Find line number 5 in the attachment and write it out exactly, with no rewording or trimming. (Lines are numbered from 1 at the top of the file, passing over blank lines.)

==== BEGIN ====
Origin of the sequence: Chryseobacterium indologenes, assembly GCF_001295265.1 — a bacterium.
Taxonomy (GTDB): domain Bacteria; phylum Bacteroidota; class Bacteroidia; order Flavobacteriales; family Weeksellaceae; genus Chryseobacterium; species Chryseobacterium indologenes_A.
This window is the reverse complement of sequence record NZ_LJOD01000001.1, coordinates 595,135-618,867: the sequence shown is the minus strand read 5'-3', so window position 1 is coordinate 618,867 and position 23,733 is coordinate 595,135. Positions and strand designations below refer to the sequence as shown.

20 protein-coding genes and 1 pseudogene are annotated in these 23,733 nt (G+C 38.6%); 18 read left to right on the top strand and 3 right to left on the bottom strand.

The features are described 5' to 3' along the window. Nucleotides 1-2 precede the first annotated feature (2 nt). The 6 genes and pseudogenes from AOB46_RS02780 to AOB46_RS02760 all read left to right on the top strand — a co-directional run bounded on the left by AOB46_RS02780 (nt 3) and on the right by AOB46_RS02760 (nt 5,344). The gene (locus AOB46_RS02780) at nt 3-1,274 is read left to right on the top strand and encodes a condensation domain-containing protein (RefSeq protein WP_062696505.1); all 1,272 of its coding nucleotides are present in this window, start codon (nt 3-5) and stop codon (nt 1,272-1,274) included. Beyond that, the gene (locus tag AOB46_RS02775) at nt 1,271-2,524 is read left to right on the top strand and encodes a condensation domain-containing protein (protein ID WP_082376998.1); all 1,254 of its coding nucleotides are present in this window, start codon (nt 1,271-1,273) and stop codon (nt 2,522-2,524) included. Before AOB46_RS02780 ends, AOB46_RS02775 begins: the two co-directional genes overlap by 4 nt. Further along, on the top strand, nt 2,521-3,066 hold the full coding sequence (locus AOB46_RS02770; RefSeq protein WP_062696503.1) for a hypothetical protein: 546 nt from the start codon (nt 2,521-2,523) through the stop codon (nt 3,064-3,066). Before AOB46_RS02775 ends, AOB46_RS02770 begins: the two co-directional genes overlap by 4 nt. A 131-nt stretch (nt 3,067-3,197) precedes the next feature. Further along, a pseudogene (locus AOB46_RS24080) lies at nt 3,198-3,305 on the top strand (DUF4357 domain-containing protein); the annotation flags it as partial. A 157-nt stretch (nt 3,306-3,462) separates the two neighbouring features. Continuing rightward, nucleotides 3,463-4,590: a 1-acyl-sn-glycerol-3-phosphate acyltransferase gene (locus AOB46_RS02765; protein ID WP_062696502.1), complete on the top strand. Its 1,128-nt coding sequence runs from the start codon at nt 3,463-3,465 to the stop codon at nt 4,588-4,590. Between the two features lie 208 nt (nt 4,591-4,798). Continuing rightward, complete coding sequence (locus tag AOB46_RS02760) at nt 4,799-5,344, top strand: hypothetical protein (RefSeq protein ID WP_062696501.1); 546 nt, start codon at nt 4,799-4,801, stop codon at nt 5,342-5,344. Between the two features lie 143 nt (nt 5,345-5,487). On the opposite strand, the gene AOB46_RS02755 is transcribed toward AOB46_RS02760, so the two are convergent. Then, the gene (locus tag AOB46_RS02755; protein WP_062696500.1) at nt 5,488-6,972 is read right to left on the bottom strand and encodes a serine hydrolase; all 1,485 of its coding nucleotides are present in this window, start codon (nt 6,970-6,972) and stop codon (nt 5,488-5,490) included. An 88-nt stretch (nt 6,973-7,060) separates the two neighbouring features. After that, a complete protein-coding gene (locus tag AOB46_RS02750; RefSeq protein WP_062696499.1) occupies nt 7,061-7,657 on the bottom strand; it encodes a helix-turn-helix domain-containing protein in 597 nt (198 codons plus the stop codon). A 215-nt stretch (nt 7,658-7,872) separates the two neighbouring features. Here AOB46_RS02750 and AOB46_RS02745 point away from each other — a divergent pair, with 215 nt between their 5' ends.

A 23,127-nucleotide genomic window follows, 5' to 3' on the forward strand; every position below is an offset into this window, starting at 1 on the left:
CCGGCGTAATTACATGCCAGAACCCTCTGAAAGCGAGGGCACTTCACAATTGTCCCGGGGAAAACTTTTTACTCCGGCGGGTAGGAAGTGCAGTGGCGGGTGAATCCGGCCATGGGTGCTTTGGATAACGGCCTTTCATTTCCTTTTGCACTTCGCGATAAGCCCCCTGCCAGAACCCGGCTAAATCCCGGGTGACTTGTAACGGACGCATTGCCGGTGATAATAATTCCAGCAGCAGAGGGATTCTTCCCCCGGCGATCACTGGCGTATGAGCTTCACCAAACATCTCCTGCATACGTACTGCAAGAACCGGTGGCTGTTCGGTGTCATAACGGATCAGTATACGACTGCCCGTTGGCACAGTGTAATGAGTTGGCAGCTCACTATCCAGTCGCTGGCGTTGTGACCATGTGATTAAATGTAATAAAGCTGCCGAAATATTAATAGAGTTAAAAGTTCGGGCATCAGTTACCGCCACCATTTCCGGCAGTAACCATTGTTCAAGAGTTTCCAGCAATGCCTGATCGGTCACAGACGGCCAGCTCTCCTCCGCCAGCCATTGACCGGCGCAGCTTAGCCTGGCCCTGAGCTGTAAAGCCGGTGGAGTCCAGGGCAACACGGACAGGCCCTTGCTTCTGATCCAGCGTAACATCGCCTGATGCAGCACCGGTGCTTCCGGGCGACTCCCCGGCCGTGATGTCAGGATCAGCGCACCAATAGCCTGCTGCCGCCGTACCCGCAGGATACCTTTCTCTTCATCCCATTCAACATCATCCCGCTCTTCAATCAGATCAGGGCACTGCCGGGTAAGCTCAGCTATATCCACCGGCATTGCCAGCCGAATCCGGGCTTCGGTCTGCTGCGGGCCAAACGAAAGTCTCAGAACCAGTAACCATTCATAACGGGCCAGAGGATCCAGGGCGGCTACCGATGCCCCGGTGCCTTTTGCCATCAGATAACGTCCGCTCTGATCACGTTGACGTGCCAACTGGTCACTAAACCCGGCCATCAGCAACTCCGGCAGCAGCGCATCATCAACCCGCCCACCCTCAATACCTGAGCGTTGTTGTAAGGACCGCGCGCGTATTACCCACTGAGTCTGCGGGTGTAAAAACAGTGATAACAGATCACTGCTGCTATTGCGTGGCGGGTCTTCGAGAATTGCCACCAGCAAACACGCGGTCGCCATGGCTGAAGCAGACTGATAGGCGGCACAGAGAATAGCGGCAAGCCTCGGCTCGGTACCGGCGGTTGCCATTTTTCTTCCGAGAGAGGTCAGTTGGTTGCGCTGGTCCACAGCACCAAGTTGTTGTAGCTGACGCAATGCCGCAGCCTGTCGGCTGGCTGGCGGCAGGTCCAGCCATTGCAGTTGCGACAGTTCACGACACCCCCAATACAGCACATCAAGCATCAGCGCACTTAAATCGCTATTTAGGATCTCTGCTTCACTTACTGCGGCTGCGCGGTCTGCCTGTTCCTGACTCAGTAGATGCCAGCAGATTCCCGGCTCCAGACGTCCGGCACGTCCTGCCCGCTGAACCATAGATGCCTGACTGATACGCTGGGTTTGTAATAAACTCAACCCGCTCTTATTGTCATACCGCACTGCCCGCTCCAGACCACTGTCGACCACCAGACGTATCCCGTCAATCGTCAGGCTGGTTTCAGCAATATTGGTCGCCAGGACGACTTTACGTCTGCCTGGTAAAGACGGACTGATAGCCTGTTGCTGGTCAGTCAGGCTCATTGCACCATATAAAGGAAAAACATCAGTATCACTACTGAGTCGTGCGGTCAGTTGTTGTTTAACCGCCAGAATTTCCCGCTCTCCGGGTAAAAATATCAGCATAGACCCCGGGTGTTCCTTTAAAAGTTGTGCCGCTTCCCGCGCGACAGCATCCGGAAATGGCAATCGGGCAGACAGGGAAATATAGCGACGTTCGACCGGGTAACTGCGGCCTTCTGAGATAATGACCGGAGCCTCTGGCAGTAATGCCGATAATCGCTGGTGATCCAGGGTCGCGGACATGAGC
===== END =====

The features are described 5' to 3' along the window. Nucleotides 1-2 precede the first annotated feature (2 nt). The 6 genes and pseudogenes from AOB46_RS02780 to AOB46_RS02760 all read left to right on the top strand — a co-directional run bounded on the left by AOB46_RS02780 (nt 3) and on the right by AOB46_RS02760 (nt 5,344). The gene (locus AOB46_RS02780) at nt 3-1,274 is read left to right on the top strand and encodes a condensation domain-containing protein (RefSeq protein WP_062696505.1); all 1,272 of its coding nucleotides are present in this window, start codon (nt 3-5) and stop codon (nt 1,272-1,274) included. Beyond that, the gene (locus tag AOB46_RS02775) at nt 1,271-2,524 is read left to right on the top strand and encodes a condensation domain-containing protein (protein ID WP_082376998.1); all 1,254 of its coding nucleotides are present in this window, start codon (nt 1,271-1,273) and stop codon (nt 2,522-2,524) included. Before AOB46_RS02780 ends, AOB46_RS02775 begins: the two co-directional genes overlap by 4 nt. Further along, on the top strand, nt 2,521-3,066 hold the full coding sequence (locus AOB46_RS02770; RefSeq protein WP_062696503.1) for a hypothetical protein: 546 nt from the start codon (nt 2,521-2,523) through the stop codon (nt 3,064-3,066). Before AOB46_RS02775 ends, AOB46_RS02770 begins: the two co-directional genes overlap by 4 nt. A 131-nt stretch (nt 3,067-3,197) precedes the next feature. Further along, a pseudogene (locus AOB46_RS24080) lies at nt 3,198-3,305 on the top strand (DUF4357 domain-containing protein); the annotation flags it as partial. A 157-nt stretch (nt 3,306-3,462) separates the two neighbouring features. Continuing rightward, nucleotides 3,463-4,590: a 1-acyl-sn-glycerol-3-phosphate acyltransferase gene (locus AOB46_RS02765; protein ID WP_062696502.1), complete on the top strand. Its 1,128-nt coding sequence runs from the start codon at nt 3,463-3,465 to the stop codon at nt 4,588-4,590. Between the two features lie 208 nt (nt 4,591-4,798). Continuing rightward, complete coding sequence (locus tag AOB46_RS02760) at nt 4,799-5,344, top strand: hypothetical protein (RefSeq protein ID WP_062696501.1); 546 nt, start codon at nt 4,799-4,801, stop codon at nt 5,342-5,344. Between the two features lie 143 nt (nt 5,345-5,487). On the opposite strand, the gene AOB46_RS02755 is transcribed toward AOB46_RS02760, so the two are convergent. Then, the gene (locus tag AOB46_RS02755; protein WP_062696500.1) at nt 5,488-6,972 is read right to left on the bottom strand and encodes a serine hydrolase; all 1,485 of its coding nucleotides are present in this window, start codon (nt 6,970-6,972) and stop codon (nt 5,488-5,490) included. An 88-nt stretch (nt 6,973-7,060) separates the two neighbouring features. After that, a complete protein-coding gene (locus tag AOB46_RS02750; RefSeq protein WP_062696499.1) occupies nt 7,061-7,657 on the bottom strand; it encodes a helix-turn-helix domain-containing protein in 597 nt (198 codons plus the stop codon). A 215-nt stretch (nt 7,658-7,872) separates the two neighbouring features. Here AOB46_RS02750 and AOB46_RS02745 point away from each other — a divergent pair, with 215 nt between their 5' ends.